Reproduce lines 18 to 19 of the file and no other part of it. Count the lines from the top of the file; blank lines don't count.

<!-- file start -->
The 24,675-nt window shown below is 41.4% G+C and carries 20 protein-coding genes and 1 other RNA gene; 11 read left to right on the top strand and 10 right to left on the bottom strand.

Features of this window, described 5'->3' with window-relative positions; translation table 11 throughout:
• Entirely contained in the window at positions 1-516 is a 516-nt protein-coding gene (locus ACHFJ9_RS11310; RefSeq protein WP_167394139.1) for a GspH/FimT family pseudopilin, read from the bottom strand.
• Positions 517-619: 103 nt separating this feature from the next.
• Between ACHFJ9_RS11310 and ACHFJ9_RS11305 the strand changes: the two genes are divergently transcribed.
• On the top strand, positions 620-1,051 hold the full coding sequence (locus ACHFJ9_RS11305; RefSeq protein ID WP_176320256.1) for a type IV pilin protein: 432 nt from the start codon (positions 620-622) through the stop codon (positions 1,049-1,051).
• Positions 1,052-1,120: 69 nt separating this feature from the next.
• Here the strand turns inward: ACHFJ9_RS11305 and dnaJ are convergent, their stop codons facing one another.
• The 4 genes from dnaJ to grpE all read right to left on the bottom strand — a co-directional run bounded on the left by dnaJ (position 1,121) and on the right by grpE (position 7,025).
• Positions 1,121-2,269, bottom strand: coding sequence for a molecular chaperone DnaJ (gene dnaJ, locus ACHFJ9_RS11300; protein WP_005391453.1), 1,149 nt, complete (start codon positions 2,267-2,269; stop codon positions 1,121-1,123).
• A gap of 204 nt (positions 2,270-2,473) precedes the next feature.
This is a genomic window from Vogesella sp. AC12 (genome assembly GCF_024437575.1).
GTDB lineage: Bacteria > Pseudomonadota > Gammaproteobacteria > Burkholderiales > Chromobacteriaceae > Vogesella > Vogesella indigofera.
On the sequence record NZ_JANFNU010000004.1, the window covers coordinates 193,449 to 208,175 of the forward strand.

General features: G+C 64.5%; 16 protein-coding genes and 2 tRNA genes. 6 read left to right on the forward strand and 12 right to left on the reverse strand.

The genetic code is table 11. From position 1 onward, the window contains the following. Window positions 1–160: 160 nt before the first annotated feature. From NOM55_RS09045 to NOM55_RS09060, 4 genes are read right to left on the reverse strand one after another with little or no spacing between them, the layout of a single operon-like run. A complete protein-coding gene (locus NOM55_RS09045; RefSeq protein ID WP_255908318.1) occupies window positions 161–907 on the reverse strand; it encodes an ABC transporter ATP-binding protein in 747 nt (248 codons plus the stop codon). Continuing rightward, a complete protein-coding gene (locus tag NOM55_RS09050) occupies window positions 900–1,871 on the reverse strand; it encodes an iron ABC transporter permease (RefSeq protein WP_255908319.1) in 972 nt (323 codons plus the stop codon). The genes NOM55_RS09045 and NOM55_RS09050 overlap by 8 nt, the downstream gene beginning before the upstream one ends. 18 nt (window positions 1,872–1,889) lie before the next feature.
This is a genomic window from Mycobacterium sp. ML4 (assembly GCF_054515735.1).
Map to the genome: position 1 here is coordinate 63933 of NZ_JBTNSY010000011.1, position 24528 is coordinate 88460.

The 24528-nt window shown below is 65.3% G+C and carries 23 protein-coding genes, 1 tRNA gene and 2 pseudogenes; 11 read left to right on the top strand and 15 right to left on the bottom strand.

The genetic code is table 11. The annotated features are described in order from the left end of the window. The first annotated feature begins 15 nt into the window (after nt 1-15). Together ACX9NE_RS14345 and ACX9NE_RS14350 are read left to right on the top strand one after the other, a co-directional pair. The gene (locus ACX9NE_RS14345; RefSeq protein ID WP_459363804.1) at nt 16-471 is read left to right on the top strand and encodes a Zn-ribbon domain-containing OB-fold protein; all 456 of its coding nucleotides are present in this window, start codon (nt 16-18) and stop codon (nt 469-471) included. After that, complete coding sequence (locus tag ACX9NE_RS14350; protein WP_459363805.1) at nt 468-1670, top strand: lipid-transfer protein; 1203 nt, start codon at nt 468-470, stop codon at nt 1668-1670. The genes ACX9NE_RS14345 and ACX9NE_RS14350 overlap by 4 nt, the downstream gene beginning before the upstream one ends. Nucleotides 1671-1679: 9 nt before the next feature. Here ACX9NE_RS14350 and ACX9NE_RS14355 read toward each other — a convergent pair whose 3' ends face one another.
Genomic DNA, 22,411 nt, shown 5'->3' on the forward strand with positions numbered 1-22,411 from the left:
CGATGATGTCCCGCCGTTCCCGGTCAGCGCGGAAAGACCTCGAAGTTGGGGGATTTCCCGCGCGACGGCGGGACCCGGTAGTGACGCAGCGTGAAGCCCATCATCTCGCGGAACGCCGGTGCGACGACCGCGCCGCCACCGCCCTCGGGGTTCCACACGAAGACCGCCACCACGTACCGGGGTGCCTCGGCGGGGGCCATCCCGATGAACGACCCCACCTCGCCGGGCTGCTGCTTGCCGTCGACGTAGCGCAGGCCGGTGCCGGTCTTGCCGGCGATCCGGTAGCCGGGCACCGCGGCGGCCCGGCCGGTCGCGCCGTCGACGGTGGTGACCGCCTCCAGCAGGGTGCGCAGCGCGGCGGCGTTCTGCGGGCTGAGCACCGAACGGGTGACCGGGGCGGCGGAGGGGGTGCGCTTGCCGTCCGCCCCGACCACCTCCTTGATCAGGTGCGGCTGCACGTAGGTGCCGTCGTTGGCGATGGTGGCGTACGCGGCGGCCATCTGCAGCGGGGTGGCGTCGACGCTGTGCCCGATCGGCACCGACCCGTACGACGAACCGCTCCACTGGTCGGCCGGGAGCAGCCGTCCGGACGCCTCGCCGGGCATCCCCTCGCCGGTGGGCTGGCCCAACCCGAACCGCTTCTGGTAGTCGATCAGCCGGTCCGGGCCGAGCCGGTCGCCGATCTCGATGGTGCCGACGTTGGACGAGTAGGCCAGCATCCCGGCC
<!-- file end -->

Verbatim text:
Map to the genome: position 1 here is coordinate 63933 of NZ_JBTNSY010000011.1, position 24528 is coordinate 88460.

The 24528-nt window shown below is 65.3% G+C and carries 23 protein-coding genes, 1 tRNA gene and 2 pseudogenes; 11 read left to right on the top strand and 15 right to left on the bottom strand.